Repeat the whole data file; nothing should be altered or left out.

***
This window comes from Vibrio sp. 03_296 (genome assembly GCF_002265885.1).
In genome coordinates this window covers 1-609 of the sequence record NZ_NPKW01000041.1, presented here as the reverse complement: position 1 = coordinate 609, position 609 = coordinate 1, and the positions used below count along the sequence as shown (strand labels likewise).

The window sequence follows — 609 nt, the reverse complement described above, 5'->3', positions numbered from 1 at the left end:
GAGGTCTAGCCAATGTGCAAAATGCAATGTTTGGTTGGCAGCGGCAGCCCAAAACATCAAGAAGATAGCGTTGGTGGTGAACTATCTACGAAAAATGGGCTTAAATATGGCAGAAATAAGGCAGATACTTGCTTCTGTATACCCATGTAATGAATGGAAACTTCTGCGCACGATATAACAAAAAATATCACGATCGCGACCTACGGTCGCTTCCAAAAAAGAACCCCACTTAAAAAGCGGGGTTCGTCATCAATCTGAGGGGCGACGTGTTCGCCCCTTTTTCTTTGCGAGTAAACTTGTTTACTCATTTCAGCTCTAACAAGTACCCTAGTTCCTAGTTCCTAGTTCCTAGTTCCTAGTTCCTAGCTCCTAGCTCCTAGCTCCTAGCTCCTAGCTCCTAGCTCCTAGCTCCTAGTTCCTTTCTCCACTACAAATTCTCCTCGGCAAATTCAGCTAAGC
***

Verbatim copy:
This window comes from Vibrio sp. 03_296 (genome assembly GCF_002265885.1).
In genome coordinates this window covers 1-609 of the sequence record NZ_NPKW01000041.1, presented here as the reverse complement: position 1 = coordinate 609, position 609 = coordinate 1, and the positions used below count along the sequence as shown (strand labels likewise).

The window sequence follows — 609 nt, the reverse complement described above, 5'->3', positions numbered from 1 at the left end:
GAGGTCTAGCCAATGTGCAAAATGCAATGTTTGGTTGGCAGCGGCAGCCCAAAACATCAAGAAGATAGCGTTGGTGGTGAACTATCTACGAAAAATGGGCTTAAATATGGCAGAAATAAGGCAGATACTTGCTTCTGTATACCCATGTAATGAATGGAAACTTCTGCGCACGATATAACAAAAAATATCACGATCGCGACCTACGGTCGCTTCCAAAAAAGAACCCCACTTAAAAAGCGGGGTTCGTCATCAATCTGAGGGGCGACGTGTTCGCCCCTTTTTCTTTGCGAGTAAACTTGTTTACTCATTTCAGCTCTAACAAGTACCCTAGTTCCTAGTTCCTAGTTCCTAGTTCCTAGTTCCTAGCTCCTAGCTCCTAGCTCCTAGCTCCTAGCTCCTAGCTCCTAGCTCCTAGTTCCTTTCTCCACTACAAATTCTCCTCGGCAAATTCAGCTAAGC